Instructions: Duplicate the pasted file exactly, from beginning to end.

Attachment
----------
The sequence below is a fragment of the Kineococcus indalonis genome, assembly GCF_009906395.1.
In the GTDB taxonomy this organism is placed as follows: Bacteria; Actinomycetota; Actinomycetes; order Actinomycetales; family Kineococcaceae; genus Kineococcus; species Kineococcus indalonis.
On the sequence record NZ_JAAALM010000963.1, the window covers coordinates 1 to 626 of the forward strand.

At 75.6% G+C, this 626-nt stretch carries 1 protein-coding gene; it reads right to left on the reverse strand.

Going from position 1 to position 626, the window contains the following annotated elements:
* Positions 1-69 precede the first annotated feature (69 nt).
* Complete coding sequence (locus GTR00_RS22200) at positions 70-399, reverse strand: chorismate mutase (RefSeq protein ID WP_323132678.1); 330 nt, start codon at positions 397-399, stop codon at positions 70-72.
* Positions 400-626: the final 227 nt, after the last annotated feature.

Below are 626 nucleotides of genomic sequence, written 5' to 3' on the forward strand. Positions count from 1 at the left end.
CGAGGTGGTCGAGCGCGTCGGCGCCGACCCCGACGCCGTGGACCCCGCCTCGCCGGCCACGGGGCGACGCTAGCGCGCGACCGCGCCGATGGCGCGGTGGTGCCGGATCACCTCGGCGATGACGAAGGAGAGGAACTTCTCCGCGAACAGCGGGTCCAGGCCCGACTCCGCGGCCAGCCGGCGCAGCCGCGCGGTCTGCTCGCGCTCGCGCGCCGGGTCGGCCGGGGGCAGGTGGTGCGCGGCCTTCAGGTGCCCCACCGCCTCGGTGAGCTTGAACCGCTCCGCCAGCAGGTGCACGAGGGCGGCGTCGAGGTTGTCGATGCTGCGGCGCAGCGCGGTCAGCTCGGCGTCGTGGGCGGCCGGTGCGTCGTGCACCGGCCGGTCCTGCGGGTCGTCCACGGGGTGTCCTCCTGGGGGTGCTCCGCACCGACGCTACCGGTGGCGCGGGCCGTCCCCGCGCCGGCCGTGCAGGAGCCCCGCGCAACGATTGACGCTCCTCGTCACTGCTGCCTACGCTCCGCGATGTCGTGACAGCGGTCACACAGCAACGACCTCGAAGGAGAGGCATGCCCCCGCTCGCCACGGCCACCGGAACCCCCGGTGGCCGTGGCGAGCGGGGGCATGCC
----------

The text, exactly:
The sequence below is a fragment of the Kineococcus indalonis genome, assembly GCF_009906395.1.
In the GTDB taxonomy this organism is placed as follows: Bacteria; Actinomycetota; Actinomycetes; order Actinomycetales; family Kineococcaceae; genus Kineococcus; species Kineococcus indalonis.
On the sequence record NZ_JAAALM010000963.1, the window covers coordinates 1 to 626 of the forward strand.

At 75.6% G+C, this 626-nt stretch carries 1 protein-coding gene; it reads right to left on the reverse strand.

Going from position 1 to position 626, the window contains the following annotated elements:
* Positions 1-69 precede the first annotated feature (69 nt).
* Complete coding sequence (locus GTR00_RS22200) at positions 70-399, reverse strand: chorismate mutase (RefSeq protein ID WP_323132678.1); 330 nt, start codon at positions 397-399, stop codon at positions 70-72.
* Positions 400-626: the final 227 nt, after the last annotated feature.

Below are 626 nucleotides of genomic sequence, written 5' to 3' on the forward strand. Positions count from 1 at the left end.
CGAGGTGGTCGAGCGCGTCGGCGCCGACCCCGACGCCGTGGACCCCGCCTCGCCGGCCACGGGGCGACGCTAGCGCGCGACCGCGCCGATGGCGCGGTGGTGCCGGATCACCTCGGCGATGACGAAGGAGAGGAACTTCTCCGCGAACAGCGGGTCCAGGCCCGACTCCGCGGCCAGCCGGCGCAGCCGCGCGGTCTGCTCGCGCTCGCGCGCCGGGTCGGCCGGGGGCAGGTGGTGCGCGGCCTTCAGGTGCCCCACCGCCTCGGTGAGCTTGAACCGCTCCGCCAGCAGGTGCACGAGGGCGGCGTCGAGGTTGTCGATGCTGCGGCGCAGCGCGGTCAGCTCGGCGTCGTGGGCGGCCGGTGCGTCGTGCACCGGCCGGTCCTGCGGGTCGTCCACGGGGTGTCCTCCTGGGGGTGCTCCGCACCGACGCTACCGGTGGCGCGGGCCGTCCCCGCGCCGGCCGTGCAGGAGCCCCGCGCAACGATTGACGCTCCTCGTCACTGCTGCCTACGCTCCGCGATGTCGTGACAGCGGTCACACAGCAACGACCTCGAAGGAGAGGCATGCCCCCGCTCGCCACGGCCACCGGAACCCCCGGTGGCCGTGGCGAGCGGGGGCATGCC